Analysis: The Pittsburgh Steelers invested a Day Three selection in LB Mark Robinson last season, and given the status of upcoming FA Devin Bush and the uninspiring play of Robert Spillane, the team could use a difference maker beside Myles Jack. Enter LB Ivan Pace Jr. who should be drafted far higher that this selection based on his play and production this season, but his last of ideal size and overall athleticism likely will cause him to fall down draft boards like plenty of other undersized off-ball LBs.

However, Pace is one of the most disruptive players in college football, having recorded 106 total tackles, 18 TFLs, eight sacks, and four PBUs so far in 2022. Pace was the MAC Defensive Player of the Year last season before transferring from Miami of Ohio to play with his brother in Cincinnati. The lack of size will determine some from selecting Pace, but his tenacity and relentless pursuit of the ball as a defender should make him a special teams’ ace at worst with the chance to earn first-team reps.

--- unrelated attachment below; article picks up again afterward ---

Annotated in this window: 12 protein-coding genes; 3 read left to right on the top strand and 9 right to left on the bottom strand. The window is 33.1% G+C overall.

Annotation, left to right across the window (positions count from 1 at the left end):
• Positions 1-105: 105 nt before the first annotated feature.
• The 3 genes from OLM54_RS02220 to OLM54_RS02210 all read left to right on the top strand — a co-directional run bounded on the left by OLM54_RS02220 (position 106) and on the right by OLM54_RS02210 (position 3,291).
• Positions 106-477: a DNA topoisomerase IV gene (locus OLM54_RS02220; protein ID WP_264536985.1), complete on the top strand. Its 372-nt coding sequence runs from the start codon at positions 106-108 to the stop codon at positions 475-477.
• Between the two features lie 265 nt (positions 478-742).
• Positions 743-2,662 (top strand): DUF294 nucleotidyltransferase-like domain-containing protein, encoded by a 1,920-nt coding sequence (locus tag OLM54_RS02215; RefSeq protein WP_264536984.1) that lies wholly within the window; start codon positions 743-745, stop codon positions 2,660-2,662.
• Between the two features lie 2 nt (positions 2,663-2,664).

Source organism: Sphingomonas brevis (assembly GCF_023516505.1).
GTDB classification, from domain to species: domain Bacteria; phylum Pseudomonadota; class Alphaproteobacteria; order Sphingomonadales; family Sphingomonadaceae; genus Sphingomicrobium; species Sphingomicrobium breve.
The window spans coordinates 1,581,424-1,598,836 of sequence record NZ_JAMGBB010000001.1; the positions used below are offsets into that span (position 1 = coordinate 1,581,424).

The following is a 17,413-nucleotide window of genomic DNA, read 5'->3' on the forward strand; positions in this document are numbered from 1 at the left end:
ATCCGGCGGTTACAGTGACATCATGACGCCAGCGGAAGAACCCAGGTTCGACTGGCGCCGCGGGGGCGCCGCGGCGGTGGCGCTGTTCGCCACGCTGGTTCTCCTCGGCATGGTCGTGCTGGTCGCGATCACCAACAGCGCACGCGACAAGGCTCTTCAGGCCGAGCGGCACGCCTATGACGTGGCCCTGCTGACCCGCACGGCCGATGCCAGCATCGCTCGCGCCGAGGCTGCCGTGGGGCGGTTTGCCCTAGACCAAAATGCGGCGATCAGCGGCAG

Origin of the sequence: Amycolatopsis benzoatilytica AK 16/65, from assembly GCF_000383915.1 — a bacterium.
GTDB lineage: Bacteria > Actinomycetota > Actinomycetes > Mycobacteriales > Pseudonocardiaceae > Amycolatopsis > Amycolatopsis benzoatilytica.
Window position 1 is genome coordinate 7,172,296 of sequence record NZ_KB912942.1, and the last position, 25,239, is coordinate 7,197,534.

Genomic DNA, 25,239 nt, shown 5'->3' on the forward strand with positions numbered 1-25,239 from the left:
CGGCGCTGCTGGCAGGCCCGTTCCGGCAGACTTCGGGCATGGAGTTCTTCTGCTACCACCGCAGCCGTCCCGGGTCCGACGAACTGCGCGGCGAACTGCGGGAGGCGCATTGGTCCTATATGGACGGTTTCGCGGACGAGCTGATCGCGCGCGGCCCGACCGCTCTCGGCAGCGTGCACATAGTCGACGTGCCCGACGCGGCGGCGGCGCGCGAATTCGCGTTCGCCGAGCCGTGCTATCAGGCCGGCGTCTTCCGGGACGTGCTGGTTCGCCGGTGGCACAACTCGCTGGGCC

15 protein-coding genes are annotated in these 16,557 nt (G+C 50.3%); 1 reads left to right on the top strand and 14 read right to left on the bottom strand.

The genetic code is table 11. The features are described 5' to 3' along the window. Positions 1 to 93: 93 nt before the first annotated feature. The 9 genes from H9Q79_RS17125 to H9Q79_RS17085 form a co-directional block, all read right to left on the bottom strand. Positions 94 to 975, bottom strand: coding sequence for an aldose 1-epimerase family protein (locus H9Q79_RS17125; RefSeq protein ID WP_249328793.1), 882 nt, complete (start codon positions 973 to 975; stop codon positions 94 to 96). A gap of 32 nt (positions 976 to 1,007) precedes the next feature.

Analysis: The Steelers traded WR Chase Claypool to the Chicago Bears in a deal they couldn’t refuse, nabbing a high second round pick for the underperforming WR. Pittsburgh has a knack for finding receivers later in the draft, and they do so again by selecting Johnny Wilson out of Florida State. Wilson transferred from Arizona State and is having a strong season with the Seminoles, posting 33 receptions for 649 yards (19.7 YPR) and five TDs. Wilson is a physical freak, possessing a bigger frame than Claypool did (6’7, 235lb) that he uses to win jump ball situations as an ideal red zone weapon.

Having deceptive run-after-catch ability, Wilson would be a great replacement for Claypool and provide Pittsburgh with a physical presence on possession downs and hopefully provide a more reliable jump ball weapon for Pickett than Claypool was able to provide during his tenure with the team .

What are your thoughts on the names listed above in this mock draft for the Pittsburgh Steelers? Does this present a realistic scenario that the team may take toward the 2023 NFL Draft? What did I get right? Where did I mess up? Please leave your thoughts in the comments section and thanks again for reading!